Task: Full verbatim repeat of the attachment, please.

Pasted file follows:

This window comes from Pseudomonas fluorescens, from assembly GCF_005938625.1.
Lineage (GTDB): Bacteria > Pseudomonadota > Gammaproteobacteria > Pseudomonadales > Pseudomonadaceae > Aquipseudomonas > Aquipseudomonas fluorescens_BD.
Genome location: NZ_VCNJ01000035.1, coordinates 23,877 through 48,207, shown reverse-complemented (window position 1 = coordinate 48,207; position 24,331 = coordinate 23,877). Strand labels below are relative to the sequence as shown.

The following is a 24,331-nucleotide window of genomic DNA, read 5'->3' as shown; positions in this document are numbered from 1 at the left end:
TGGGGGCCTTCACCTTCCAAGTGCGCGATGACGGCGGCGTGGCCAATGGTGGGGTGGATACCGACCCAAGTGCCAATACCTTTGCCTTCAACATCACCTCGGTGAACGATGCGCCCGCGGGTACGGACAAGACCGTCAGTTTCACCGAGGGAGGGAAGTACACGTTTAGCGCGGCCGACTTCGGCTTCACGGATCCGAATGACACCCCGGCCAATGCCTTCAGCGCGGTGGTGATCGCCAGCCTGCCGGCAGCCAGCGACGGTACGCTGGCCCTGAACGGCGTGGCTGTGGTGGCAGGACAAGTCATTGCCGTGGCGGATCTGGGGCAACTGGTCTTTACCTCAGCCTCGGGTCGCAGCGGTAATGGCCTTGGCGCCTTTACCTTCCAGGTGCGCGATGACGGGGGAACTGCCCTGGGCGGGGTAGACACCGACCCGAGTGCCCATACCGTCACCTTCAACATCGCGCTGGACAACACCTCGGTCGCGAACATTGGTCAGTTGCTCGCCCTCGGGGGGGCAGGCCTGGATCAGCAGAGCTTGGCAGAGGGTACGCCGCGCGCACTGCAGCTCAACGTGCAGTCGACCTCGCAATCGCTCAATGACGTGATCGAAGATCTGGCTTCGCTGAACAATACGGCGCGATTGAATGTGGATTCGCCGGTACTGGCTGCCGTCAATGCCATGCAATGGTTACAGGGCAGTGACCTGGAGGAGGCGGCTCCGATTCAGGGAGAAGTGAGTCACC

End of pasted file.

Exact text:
This window comes from Pseudomonas fluorescens, from assembly GCF_005938625.1.
Lineage (GTDB): Bacteria > Pseudomonadota > Gammaproteobacteria > Pseudomonadales > Pseudomonadaceae > Aquipseudomonas > Aquipseudomonas fluorescens_BD.
Genome location: NZ_VCNJ01000035.1, coordinates 23,877 through 48,207, shown reverse-complemented (window position 1 = coordinate 48,207; position 24,331 = coordinate 23,877). Strand labels below are relative to the sequence as shown.

The following is a 24,331-nucleotide window of genomic DNA, read 5'->3' as shown; positions in this document are numbered from 1 at the left end:
TGGGGGCCTTCACCTTCCAAGTGCGCGATGACGGCGGCGTGGCCAATGGTGGGGTGGATACCGACCCAAGTGCCAATACCTTTGCCTTCAACATCACCTCGGTGAACGATGCGCCCGCGGGTACGGACAAGACCGTCAGTTTCACCGAGGGAGGGAAGTACACGTTTAGCGCGGCCGACTTCGGCTTCACGGATCCGAATGACACCCCGGCCAATGCCTTCAGCGCGGTGGTGATCGCCAGCCTGCCGGCAGCCAGCGACGGTACGCTGGCCCTGAACGGCGTGGCTGTGGTGGCAGGACAAGTCATTGCCGTGGCGGATCTGGGGCAACTGGTCTTTACCTCAGCCTCGGGTCGCAGCGGTAATGGCCTTGGCGCCTTTACCTTCCAGGTGCGCGATGACGGGGGAACTGCCCTGGGCGGGGTAGACACCGACCCGAGTGCCCATACCGTCACCTTCAACATCGCGCTGGACAACACCTCGGTCGCGAACATTGGTCAGTTGCTCGCCCTCGGGGGGGCAGGCCTGGATCAGCAGAGCTTGGCAGAGGGTACGCCGCGCGCACTGCAGCTCAACGTGCAGTCGACCTCGCAATCGCTCAATGACGTGATCGAAGATCTGGCTTCGCTGAACAATACGGCGCGATTGAATGTGGATTCGCCGGTACTGGCTGCCGTCAATGCCATGCAATGGTTACAGGGCAGTGACCTGGAGGAGGCGGCTCCGATTCAGGGAGAAGTGAGTCACC